A Section 504 plan allows for students to be educated in regular classrooms with modifications made regarding services, accommodations or educational aids as needed. Parental approval and involvement is required for a 504 plan, and participation is important for academic success.
It is important to note that there is very little accountability when it comes to monitoring a 504 plan. This is one of the major differences between a 504 Plan and an IEP. Section 504 plans are monitored by classroom teachers, but are not required necessarily to meet specific goals or benchmarks, and there is no effective mechanism for any external review of a Section 504 Plan by a regulatory authority.
Individual Education Plan (IEP)
When a child is identified as possibly having a recognized disability and needing special education and related services, another option is to take steps to evaluate the child and determine their eligibility for an Individualized Education Plan (IEP). Mandated by the Individuals with Disabilities Education Act (IDEA), an IEP is weighted on the side of the pupil/family and is truly an individualized document designed specifically for the student.
Let’s look at the general IEP process.
The first step in the process is for the parent to make a written request to have the child evaluated and to sign consent to the evaluation. This is sometimes referred to as a “core evaluation”. The school system has 30 working days after receipt of the signed consent form to conduct the necessary testing, which should assess all areas of the perceived disability.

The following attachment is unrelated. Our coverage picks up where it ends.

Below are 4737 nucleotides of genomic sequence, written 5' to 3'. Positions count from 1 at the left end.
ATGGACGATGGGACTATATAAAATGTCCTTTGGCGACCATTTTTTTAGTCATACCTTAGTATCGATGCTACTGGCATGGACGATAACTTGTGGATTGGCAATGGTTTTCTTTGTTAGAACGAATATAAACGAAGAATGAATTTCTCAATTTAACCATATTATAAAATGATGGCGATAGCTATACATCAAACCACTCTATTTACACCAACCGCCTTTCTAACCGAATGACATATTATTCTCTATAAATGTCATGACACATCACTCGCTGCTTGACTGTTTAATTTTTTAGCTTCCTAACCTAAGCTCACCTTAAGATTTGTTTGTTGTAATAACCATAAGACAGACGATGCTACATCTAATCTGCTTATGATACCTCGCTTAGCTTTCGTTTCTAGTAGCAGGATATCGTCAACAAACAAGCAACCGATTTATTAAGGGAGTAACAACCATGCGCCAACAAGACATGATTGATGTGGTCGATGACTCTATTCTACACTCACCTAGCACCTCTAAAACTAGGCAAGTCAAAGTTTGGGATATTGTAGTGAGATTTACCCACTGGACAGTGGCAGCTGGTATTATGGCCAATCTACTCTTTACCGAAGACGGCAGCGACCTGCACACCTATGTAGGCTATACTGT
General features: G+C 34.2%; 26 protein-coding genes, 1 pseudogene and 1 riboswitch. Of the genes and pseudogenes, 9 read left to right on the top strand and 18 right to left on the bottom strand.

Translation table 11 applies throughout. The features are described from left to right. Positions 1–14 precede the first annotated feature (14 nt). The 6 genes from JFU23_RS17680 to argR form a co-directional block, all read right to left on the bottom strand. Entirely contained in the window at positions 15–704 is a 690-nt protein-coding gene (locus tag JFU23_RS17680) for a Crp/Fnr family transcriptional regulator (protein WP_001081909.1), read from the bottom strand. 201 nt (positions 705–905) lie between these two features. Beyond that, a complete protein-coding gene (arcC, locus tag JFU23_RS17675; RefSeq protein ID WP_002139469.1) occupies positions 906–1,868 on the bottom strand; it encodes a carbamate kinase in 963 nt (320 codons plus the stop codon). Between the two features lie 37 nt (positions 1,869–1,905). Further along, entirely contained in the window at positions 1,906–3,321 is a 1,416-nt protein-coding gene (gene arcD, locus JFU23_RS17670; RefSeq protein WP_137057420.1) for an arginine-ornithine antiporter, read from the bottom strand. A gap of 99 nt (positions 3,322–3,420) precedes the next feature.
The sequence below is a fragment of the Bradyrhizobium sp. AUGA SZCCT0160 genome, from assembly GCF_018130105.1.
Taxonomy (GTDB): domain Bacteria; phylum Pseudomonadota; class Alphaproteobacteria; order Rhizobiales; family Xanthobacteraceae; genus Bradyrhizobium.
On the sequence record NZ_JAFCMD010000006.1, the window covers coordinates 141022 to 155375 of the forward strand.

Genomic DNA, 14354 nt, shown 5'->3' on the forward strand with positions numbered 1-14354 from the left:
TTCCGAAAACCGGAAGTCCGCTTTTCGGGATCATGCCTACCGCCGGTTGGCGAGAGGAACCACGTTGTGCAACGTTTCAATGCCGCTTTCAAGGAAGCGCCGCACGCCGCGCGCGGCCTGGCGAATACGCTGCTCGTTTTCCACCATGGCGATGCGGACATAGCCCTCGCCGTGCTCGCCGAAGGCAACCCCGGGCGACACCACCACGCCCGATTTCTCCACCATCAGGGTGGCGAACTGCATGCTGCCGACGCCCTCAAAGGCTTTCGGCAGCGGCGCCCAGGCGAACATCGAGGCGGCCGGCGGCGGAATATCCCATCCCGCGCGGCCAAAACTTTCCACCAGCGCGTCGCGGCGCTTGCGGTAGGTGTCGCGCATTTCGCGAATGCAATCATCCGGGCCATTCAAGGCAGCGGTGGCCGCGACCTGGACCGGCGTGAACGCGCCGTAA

Within 45 school working days after receipt of a parent's written consent to an initial evaluation, the school district shall: provide the evaluation and convene a meeting, often referred to as a “Team meeting”, to review the evaluation data and determine whether the student requires special education. If the child is determined to be eligible the school district must, within the same 45 day period, develop an IEP in accordance with state and federal laws; and provide the parents with two copies of the proposed IEP and proposed placement. The Team meeting should include parents, teachers, school staff and often the student in order to fairly determine whether the child has a qualifying disability and, if so, to create an effective and individualized plan that closely considers the student’s unique needs. This is an important advocacy opportunity for parents.